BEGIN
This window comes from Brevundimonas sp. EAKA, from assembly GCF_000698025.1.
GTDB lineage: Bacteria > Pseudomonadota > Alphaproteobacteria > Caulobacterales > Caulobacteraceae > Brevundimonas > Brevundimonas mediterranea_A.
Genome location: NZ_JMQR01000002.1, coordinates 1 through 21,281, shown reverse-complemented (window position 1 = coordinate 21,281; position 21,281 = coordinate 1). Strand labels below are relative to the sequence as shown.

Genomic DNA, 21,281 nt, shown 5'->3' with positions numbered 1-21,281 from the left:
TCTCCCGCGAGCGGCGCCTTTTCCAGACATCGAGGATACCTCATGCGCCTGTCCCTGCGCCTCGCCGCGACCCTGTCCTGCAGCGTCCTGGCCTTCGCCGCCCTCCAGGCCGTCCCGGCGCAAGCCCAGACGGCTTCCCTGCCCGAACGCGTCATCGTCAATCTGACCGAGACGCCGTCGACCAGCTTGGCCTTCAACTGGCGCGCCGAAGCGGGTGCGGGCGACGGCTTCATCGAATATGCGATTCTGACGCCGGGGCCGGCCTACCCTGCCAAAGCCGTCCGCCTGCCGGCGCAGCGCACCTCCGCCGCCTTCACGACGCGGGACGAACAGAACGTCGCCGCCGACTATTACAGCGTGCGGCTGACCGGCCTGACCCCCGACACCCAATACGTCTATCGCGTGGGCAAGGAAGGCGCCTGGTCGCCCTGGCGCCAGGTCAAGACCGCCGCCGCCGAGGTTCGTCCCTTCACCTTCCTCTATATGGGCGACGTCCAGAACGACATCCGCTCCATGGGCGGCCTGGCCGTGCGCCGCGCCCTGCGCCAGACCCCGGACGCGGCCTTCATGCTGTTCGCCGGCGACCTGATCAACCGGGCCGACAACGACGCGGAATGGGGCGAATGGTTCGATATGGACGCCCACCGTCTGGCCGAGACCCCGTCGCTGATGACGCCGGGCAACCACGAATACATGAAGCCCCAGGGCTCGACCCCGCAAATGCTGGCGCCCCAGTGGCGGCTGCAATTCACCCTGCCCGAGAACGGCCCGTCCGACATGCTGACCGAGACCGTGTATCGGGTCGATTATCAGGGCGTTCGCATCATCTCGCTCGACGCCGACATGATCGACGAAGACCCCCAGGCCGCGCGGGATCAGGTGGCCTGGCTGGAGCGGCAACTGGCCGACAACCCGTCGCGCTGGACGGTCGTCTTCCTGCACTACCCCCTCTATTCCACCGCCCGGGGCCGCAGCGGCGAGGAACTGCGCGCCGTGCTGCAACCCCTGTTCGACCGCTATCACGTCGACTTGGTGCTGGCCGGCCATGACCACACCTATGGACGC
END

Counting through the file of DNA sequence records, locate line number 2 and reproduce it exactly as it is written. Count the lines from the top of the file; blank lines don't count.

GTDB lineage: Bacteria > Pseudomonadota > Alphaproteobacteria > Caulobacterales > Caulobacteraceae > Brevundimonas > Brevundimonas mediterranea_A.